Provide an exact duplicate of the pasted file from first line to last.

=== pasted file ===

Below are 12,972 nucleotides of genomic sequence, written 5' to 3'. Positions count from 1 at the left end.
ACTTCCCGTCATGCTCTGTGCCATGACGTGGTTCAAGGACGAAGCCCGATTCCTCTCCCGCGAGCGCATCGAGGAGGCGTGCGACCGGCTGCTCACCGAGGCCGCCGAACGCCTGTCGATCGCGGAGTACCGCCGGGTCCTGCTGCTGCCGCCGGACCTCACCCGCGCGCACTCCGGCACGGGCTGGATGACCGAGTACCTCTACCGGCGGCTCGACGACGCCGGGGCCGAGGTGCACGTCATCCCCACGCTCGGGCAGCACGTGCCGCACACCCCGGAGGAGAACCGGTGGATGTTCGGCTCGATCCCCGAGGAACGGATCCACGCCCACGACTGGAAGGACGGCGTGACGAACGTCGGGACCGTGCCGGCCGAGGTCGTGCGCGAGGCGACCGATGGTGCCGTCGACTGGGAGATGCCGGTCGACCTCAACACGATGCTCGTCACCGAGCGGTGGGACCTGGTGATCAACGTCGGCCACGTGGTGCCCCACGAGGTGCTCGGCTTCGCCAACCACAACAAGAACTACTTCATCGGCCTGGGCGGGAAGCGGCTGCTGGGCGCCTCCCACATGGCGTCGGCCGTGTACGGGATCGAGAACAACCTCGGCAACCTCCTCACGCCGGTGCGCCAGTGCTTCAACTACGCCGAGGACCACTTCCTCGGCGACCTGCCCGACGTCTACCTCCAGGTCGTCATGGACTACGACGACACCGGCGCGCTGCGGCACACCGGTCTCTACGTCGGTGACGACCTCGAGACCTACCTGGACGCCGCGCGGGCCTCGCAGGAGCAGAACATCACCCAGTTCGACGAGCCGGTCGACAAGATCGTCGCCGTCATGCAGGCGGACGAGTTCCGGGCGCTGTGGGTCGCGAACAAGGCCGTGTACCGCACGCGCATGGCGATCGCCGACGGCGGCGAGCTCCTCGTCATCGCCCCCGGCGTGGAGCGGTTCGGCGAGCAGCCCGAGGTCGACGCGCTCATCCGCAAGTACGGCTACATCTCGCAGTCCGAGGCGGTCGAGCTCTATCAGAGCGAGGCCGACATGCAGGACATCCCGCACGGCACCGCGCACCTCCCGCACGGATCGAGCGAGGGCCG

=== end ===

Below are 12,972 nucleotides of genomic sequence, written 5' to 3'. Positions count from 1 at the left end.
ACTTCCCGTCATGCTCTGTGCCATGACGTGGTTCAAGGACGAAGCCCGATTCCTCTCCCGCGAGCGCATCGAGGAGGCGTGCGACCGGCTGCTCACCGAGGCCGCCGAACGCCTGTCGATCGCGGAGTACCGCCGGGTCCTGCTGCTGCCGCCGGACCTCACCCGCGCGCACTCCGGCACGGGCTGGATGACCGAGTACCTCTACCGGCGGCTCGACGACGCCGGGGCCGAGGTGCACGTCATCCCCACGCTCGGGCAGCACGTGCCGCACACCCCGGAGGAGAACCGGTGGATGTTCGGCTCGATCCCCGAGGAACGGATCCACGCCCACGACTGGAAGGACGGCGTGACGAACGTCGGGACCGTGCCGGCCGAGGTCGTGCGCGAGGCGACCGATGGTGCCGTCGACTGGGAGATGCCGGTCGACCTCAACACGATGCTCGTCACCGAGCGGTGGGACCTGGTGATCAACGTCGGCCACGTGGTGCCCCACGAGGTGCTCGGCTTCGCCAACCACAACAAGAACTACTTCATCGGCCTGGGCGGGAAGCGGCTGCTGGGCGCCTCCCACATGGCGTCGGCCGTGTACGGGATCGAGAACAACCTCGGCAACCTCCTCACGCCGGTGCGCCAGTGCTTCAACTACGCCGAGGACCACTTCCTCGGCGACCTGCCCGACGTCTACCTCCAGGTCGTCATGGACTACGACGACACCGGCGCGCTGCGGCACACCGGTCTCTACGTCGGTGACGACCTCGAGACCTACCTGGACGCCGCGCGGGCCTCGCAGGAGCAGAACATCACCCAGTTCGACGAGCCGGTCGACAAGATCGTCGCCGTCATGCAGGCGGACGAGTTCCGGGCGCTGTGGGTCGCGAACAAGGCCGTGTACCGCACGCGCATGGCGATCGCCGACGGCGGCGAGCTCCTCGTCATCGCCCCCGGCGTGGAGCGGTTCGGCGAGCAGCCCGAGGTCGACGCGCTCATCCGCAAGTACGGCTACATCTCGCAGTCCGAGGCGGTCGAGCTCTATCAGAGCGAGGCCGACATGCAGGACATCCCGCACGGCACCGCGCACCTCCCGCACGGATCGAGCGAGGGCCG